Disruptions in crude supplies from Iraq have helped prop up the oil price
Paris (AFP) - The International Energy Agency (IEA) cut its forecast for oil demand growth on Tuesday, saying recovering oil prices and a mild early winter were weighing on crude purchases.
In a monthly report, the Paris-based body said it had revised down its demand forecasts for both this year and next by 0.1 million barrels per day (mb/d).
Oil demand is now projected to rise by 1.5 mb/d in 2017 and by 1.3 mb/d in 2018, representing annual increases of 1.6 percent and 1.3 percent, respectively.
Crude oil markets are expected to be oversupplied in the current quarter and going into 2018, the IEA said.
Increased oil production from countries not in the OPEC cartel had helped push global output higher in October, the report said.
Output by OPEC alone, however, fell as Algeria, Iraq and Nigeria pumped less, taking the cartel’s production to its lowest level since May.
Meanwhile events in Saudi Arabia, OPEC’s kingpin, “have added extra momentum to the rally that has driven oil prices from lows of $45/bbl (Brent) in late June to around $63/bbl recently,” the IEA said.
An unprecedented mass purge of elite figures in Saudi Arabia has seen more than 200 princes, ministers and businessmen detained in what has widely been seen as a move by Crown Prince Mohammed bin Salman to consolidate his power ahead of his accession to the throne.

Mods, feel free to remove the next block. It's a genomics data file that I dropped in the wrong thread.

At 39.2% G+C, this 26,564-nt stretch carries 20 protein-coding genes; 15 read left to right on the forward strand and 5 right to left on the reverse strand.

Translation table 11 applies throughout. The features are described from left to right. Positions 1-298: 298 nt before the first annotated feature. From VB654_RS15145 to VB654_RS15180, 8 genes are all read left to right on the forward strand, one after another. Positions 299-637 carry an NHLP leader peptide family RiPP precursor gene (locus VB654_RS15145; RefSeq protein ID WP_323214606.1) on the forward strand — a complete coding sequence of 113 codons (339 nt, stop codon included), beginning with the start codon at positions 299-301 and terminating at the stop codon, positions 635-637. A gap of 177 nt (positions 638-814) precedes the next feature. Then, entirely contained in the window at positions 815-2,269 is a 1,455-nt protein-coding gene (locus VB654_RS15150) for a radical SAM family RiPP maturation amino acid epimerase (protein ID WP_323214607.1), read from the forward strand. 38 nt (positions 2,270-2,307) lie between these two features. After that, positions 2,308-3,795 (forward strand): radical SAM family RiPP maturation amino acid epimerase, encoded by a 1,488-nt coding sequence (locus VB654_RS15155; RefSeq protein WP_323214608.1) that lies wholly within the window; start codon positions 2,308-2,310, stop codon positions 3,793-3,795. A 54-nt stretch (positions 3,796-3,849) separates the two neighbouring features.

Saudi concerns added to the impact of supply disruption in Iraq and lower output in Algeria, Nigeria and Venezuela to push prices higher.
Oil producers who signed up to a landmark production cut agreement mostly stuck to the deal, with the compliance rate at 96 percent in October, and 87 percent for the year to date, the IEA also said.
The organisation said “supply disruptions, geopolitical concerns, a growing expectation that the OPEC/non-OPEC output accord will be extended through 2018 at the end of the month, and with demand growth still robust, largely explain firmer prices”.
Hurricane Harvey contributed to a sharp decline in industry stocks held in developed nations grouped together in the OECD, the IEA said, adding this contributed to worldwide oil stocks seeing a quarterly decline for only the second time in the past two years.